It's hard to imagine that a single plant can have over 60,000 uses, from clothing, food, and health products. Hemp has the potential to create products for just about any purpose.
Hemp is a variety of the Cannabis Sativa plant and is known for its tall structure, robust fibers, and CBD production. Unlike the Cannabis Sativa plant, which contains THC (the cannabinoid that gets you high), hemp contains very little THC, which means the plant is non-psychoactive.
You may be wondering, "what can you make with hemp?". Well, continue reading to learn about five products made from this plant and a brief history of hemp and its uses.
A History of Hemp Uses
Due to the plant's versatility and easy-growing nature, humans have been utilizing it for thousands of years, dating back to 8,000 BC. However, when the global prohibition against cannabis began, hemp was clumped with the Cannabis Sativa plant containing THC, making the cultivation of hemp (and its many uses) illegal.
As the global prohibition against cannabis is coming to a close, hemp is once again being used in many industries. The plant is so fibrous that one acre of hemp produces as much fiber as two to three acres of cotton. Hemp fiber is not only stronger and softer than cotton, but it's more durable, and it won't mildew over time.
The advantages of hemp aren't limited to this single example, and its uses are almost limitless. It's used to make commercial and industrial products, including rope, textiles, clothing, shoes, food, paper, insulation, biofuel, and bioplastics to name a few.
5 Hemp Products
Some of these products are relatively common, but others may surprise you, so continue reading to discover just some of the things made from hemp.
Hemp Bed Sheets
Hemp bed sheets are woven using the fibers from the plant. Not your typical eco-fad; these sheets are the real deal. You'll enjoy a host of benefits using these sheets, including temperature control, allergy-friendly properties, environmental sustainability, and remarkable comfort.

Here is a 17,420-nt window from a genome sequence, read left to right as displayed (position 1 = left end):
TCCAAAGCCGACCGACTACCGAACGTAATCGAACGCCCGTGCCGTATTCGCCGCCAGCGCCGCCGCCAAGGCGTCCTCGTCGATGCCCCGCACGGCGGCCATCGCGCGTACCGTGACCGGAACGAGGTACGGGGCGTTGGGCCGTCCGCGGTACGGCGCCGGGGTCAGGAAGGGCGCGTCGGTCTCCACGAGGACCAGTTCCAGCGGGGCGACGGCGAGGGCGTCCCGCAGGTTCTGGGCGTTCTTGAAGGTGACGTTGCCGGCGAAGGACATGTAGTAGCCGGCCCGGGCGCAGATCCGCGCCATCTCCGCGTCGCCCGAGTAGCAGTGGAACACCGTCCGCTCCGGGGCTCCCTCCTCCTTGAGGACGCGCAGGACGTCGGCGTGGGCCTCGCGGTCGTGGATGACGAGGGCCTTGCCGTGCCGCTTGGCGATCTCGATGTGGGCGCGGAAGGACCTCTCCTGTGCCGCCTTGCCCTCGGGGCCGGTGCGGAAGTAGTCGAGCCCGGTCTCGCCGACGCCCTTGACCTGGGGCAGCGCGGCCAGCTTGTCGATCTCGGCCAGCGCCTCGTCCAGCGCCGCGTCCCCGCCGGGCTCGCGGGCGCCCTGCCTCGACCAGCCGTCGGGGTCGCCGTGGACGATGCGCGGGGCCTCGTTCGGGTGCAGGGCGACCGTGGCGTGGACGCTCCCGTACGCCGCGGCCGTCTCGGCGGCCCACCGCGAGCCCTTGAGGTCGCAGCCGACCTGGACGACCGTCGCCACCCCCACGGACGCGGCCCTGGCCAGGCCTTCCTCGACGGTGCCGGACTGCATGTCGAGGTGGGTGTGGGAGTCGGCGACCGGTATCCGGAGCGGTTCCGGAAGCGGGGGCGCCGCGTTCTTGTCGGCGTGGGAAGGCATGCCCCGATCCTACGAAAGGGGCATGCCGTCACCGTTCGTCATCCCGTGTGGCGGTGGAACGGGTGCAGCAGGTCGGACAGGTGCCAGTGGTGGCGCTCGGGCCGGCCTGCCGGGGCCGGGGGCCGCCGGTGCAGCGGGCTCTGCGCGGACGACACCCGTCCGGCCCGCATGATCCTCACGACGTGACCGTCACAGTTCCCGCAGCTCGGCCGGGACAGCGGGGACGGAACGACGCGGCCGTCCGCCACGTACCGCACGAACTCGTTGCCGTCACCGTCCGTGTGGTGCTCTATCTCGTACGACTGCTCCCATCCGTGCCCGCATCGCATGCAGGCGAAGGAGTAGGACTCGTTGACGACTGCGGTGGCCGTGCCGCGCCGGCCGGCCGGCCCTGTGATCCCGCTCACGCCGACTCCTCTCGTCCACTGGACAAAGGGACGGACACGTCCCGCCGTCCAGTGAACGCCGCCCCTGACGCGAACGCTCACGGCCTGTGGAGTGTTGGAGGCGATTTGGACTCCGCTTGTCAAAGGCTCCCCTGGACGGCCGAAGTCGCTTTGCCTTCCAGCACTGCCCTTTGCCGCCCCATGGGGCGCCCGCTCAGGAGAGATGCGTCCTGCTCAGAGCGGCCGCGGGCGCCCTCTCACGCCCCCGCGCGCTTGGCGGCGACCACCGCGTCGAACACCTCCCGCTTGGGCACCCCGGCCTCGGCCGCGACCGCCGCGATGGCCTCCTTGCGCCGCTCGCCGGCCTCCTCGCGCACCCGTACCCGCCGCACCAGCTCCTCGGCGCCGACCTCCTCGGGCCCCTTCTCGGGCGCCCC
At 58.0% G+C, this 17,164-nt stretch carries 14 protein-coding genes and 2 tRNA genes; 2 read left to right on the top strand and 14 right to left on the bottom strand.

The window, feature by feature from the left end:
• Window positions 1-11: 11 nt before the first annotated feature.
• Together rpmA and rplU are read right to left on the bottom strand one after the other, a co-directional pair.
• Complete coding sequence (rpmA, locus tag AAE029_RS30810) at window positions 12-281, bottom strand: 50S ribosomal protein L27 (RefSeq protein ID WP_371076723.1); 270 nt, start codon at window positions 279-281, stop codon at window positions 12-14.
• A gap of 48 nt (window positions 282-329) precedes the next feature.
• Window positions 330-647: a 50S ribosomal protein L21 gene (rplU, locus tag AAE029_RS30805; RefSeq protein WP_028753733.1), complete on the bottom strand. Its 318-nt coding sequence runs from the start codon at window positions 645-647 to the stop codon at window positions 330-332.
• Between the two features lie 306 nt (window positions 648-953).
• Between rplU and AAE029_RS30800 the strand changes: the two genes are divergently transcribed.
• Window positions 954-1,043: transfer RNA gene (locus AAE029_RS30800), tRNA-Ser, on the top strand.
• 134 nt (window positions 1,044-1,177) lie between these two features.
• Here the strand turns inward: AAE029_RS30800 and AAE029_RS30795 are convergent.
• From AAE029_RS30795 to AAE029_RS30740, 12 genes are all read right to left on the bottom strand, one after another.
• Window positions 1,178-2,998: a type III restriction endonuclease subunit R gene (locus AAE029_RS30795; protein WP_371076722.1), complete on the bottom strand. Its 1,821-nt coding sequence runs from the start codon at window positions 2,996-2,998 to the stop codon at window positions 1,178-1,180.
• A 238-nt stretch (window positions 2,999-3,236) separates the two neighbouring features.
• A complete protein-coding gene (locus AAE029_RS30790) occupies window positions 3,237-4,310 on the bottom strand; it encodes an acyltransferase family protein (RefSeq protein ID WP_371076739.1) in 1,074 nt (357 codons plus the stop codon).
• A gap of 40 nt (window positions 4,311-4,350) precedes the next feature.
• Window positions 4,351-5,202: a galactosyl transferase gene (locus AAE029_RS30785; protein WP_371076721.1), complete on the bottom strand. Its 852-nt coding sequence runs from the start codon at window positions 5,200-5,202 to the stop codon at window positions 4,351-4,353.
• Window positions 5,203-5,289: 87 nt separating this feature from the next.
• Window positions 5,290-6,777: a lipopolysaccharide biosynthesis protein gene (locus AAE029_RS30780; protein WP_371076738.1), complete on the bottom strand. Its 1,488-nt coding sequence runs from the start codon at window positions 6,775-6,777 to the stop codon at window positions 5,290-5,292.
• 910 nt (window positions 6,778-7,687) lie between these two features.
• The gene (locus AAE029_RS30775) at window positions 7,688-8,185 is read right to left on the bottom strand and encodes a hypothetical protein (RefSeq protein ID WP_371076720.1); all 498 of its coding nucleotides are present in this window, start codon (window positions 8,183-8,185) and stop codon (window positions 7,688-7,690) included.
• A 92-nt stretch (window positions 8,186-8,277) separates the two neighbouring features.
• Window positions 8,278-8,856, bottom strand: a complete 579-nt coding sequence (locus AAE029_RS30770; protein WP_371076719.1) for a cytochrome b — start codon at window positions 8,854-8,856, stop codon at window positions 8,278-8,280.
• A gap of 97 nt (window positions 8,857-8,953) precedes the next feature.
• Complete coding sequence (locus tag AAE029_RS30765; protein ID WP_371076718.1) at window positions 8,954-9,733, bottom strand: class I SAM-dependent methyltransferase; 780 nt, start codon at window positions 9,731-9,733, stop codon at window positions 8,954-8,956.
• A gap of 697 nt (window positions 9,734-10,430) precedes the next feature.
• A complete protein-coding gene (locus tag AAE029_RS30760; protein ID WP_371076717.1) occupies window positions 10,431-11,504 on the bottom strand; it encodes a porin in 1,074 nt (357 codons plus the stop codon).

Delilah Home's 100% organic hemp bed sheets are a perfect addition to your bedroom. The sheets have a one hundred eighty gram thread count, which is over fifty percent thicker than most traditional sheets. They're made entirely from hemp, so you can sleep tight in bedding that's free of toxic chemicals.
This fantastic home product is ethically and responsibly produced in Portugal, using the latest machinery with higher than fair trade wages.
The seeds of hemp plants are rich in protein, healthy fats, and minerals, making them highly nutritious. The seeds are blended with water in specific preparations to make hemp milk.
The milk’s flavor is a mixture of nutty and earthy tones, with a creamy texture. Like oat or almond milk, you can use hemp milk as a substitute for cow's milk in smoothies, cereal, and coffee, along with a host of other uses.
If there's an item on this hemp products list that you're aware of, it’s likely CBD oil. Hemp is more straightforward to cultivate due to cannabis-related laws in many nations. This makes it a primary ingredient in many CBD oil products.
The plant contains minimal THC, which is the controversial cannabinoid that has given cannabis its unjustified bad-boy status in society. Hemp contains many other cannabinoids, like the non-psychoactive CBD cannabinoid, which has many medicinal benefits.
Clothing and Other Textiles
Have you ever wondered why we use the word 'canvas' to describe fabrics found in sails, tents, marquees, and backpacks? Historically, the term 'canvas' is derived from the cannabis plant (hemp) used to make these items.
Hemp has long been used in clothing and textiles, and as mentioned above, hemp fibers are softer, stronger, and more durable than cotton. So it makes sense that more brands are choosing to produce clothing from hemp.
Hemp-based clothing is also sustainable and renewable due to its high yields and low impact on the environment.
Yes, you read that correctly. There are many industrial uses of Hemp, and biofuel is one such use. Biofuels are made using every part of the hemp plant (including the plant's flowers) to create cellulosic ethanol.
The plants are harvested and heated with chemicals. Heating the plant matter releases cellulose. Enzymes are added to the cellulose, which breaks it down into sugars. Microbes are added to speed up the fermentation process of the sugars, which eventually creates ethanol. After this, the ethanol is purified and distilled, resulting in hemp-based biofuel.
Summary of Uses for Hemp and its Products
Hemp is praised for its versatility, and rightfully so. Before the cannabis prohibition, the plant was thought to be the next billion-dollar crop. Since its resurgence, we are once again benefitting from its endless applications.
We only skimmed the surface of what hemp is capable of making. There seems to be no stopping what and how the plant can be used. What's not to love about a plant that's easy to grow, environmentally sustainable, and can be used to make thousands of products?
The future of hemp is bright, and we're all for it.
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